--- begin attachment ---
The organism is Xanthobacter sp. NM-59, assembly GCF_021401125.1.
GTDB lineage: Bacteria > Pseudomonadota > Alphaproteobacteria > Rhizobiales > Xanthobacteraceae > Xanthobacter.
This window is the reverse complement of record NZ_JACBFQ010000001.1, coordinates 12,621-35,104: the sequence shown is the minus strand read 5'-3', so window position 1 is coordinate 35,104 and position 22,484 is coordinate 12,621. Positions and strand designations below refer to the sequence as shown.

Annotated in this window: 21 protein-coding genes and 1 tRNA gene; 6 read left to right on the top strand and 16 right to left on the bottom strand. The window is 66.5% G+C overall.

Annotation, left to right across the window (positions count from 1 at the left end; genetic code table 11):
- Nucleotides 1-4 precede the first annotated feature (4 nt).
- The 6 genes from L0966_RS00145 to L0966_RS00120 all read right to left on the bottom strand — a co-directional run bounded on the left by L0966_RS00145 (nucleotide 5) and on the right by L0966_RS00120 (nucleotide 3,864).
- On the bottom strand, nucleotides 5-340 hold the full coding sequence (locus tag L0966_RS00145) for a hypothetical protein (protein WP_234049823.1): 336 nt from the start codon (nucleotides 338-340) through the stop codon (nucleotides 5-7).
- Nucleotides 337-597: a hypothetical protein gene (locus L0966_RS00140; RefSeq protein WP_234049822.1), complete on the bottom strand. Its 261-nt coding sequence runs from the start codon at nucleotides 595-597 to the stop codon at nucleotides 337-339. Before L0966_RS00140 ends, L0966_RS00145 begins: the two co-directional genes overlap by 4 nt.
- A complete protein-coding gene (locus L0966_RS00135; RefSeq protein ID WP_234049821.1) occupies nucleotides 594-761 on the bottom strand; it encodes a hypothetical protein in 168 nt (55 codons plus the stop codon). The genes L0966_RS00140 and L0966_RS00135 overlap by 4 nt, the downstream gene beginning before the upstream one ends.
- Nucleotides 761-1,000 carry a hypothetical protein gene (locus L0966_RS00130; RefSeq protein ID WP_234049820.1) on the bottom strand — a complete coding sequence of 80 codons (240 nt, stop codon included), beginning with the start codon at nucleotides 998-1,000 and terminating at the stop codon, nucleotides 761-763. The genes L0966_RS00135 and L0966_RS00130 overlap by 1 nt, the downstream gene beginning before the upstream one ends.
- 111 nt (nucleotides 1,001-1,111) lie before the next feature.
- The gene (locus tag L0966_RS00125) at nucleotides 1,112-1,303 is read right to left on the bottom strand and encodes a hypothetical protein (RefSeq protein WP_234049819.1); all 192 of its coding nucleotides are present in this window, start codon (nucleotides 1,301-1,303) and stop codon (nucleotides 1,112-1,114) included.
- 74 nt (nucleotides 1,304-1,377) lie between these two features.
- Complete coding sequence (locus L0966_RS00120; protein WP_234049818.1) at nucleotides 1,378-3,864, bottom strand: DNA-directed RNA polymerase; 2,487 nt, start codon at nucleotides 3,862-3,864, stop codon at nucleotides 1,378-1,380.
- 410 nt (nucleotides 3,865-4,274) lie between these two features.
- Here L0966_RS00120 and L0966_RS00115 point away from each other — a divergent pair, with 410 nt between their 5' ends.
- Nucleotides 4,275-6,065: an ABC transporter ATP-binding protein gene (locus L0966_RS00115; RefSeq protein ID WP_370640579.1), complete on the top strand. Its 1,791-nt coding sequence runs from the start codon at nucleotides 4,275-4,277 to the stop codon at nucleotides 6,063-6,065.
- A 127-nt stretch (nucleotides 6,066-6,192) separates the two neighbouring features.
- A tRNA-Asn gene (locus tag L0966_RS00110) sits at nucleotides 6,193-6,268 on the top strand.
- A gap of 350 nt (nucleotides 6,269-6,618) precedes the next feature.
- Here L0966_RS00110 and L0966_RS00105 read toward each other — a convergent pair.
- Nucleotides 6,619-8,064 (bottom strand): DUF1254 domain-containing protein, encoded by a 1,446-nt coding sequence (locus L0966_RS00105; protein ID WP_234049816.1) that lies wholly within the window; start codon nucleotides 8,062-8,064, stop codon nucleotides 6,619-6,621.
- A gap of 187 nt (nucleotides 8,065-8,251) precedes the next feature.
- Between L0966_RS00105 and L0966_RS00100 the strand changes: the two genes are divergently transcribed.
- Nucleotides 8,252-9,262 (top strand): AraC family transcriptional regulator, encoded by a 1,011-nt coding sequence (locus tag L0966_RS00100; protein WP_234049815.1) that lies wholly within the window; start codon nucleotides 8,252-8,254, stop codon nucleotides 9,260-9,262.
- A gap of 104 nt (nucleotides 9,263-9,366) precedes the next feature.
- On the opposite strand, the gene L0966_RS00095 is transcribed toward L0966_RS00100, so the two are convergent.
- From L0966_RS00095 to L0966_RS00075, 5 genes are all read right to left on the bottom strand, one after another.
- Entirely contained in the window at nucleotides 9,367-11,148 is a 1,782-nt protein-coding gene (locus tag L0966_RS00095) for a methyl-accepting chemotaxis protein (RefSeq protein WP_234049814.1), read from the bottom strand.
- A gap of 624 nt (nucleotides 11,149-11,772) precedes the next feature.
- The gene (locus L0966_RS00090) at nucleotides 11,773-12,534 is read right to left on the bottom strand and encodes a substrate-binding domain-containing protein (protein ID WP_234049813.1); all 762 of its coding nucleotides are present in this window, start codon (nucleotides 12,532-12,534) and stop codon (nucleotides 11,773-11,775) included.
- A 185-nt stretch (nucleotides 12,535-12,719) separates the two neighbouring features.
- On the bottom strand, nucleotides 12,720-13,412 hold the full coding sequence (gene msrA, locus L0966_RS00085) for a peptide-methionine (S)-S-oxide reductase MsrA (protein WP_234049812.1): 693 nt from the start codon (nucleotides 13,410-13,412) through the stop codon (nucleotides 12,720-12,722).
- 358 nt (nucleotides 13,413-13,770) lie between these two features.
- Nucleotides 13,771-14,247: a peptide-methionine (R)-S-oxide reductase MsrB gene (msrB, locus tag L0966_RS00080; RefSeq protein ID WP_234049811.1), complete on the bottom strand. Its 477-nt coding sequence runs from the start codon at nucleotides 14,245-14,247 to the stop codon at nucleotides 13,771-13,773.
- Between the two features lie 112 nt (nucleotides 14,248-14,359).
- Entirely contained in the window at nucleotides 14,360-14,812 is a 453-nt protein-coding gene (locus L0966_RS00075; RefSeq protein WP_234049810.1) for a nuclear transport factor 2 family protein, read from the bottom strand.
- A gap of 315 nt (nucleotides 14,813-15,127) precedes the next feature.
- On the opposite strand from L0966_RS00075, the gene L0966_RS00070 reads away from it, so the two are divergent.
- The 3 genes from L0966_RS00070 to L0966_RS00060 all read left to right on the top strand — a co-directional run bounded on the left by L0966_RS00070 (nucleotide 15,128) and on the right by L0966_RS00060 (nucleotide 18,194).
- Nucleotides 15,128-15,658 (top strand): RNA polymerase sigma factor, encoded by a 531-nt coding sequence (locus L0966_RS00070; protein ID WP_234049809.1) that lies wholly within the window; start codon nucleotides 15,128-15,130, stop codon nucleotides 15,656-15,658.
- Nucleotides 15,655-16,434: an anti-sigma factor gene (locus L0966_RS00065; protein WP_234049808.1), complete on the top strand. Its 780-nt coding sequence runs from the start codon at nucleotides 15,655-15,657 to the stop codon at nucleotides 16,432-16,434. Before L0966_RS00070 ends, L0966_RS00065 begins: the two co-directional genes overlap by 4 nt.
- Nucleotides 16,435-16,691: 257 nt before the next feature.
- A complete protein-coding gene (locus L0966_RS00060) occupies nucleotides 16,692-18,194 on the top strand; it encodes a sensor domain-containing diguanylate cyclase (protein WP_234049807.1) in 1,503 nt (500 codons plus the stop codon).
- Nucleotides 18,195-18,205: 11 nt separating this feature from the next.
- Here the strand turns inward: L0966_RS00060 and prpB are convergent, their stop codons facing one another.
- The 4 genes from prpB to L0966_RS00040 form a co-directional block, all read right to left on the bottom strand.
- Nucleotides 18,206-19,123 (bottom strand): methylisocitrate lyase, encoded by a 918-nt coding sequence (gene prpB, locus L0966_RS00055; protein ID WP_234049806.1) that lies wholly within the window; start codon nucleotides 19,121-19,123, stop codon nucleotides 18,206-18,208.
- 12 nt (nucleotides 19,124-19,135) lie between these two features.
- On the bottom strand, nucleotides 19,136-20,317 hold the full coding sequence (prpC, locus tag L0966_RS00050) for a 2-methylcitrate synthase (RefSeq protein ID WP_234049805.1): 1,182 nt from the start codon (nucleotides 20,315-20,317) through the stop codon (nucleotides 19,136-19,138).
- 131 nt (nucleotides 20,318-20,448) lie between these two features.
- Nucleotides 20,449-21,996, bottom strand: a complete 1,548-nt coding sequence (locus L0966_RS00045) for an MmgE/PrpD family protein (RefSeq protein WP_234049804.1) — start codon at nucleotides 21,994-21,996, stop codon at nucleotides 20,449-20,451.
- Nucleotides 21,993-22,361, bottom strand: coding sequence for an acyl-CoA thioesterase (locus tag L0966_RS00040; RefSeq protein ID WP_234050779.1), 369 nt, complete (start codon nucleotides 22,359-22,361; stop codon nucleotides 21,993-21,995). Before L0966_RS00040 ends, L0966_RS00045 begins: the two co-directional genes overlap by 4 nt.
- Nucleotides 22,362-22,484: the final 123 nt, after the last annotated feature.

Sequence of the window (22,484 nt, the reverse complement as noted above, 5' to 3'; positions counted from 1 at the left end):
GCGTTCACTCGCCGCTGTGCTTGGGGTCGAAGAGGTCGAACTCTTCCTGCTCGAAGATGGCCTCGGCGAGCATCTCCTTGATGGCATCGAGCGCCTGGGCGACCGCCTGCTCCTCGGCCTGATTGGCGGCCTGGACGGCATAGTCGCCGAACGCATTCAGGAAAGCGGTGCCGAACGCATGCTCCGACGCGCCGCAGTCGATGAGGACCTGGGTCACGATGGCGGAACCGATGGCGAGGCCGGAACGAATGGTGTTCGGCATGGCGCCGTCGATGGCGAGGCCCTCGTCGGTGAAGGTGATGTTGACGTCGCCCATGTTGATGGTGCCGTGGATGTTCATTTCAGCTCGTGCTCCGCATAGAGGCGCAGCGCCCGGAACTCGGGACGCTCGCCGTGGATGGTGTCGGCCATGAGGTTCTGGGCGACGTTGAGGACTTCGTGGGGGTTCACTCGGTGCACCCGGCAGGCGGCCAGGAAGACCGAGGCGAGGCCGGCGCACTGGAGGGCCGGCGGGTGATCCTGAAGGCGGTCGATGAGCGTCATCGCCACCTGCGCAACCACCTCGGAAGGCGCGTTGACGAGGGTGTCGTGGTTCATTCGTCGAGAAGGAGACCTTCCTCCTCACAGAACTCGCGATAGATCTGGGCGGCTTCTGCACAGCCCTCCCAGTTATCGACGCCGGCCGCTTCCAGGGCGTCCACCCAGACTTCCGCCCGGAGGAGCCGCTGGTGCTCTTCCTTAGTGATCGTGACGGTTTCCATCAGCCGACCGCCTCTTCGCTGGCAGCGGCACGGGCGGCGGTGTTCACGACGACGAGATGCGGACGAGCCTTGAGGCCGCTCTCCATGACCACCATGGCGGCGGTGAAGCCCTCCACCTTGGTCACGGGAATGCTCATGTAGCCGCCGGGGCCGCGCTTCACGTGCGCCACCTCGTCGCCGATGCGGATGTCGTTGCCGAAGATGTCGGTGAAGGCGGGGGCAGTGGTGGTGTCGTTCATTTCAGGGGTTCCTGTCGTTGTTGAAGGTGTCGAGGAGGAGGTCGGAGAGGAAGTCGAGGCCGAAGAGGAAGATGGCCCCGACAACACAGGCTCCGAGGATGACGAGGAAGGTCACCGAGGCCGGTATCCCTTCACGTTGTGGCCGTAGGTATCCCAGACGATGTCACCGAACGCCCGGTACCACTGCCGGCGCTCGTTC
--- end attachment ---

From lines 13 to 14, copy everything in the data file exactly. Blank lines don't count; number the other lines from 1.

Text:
- The gene (locus tag L0966_RS00125) at nucleotides 1,112-1,303 is read right to left on the bottom strand and encodes a hypothetical protein (RefSeq protein WP_234049819.1); all 192 of its coding nucleotides are present in this window, start codon (nucleotides 1,301-1,303) and stop codon (nucleotides 1,112-1,114) included.
- 74 nt (nucleotides 1,304-1,377) lie between these two features.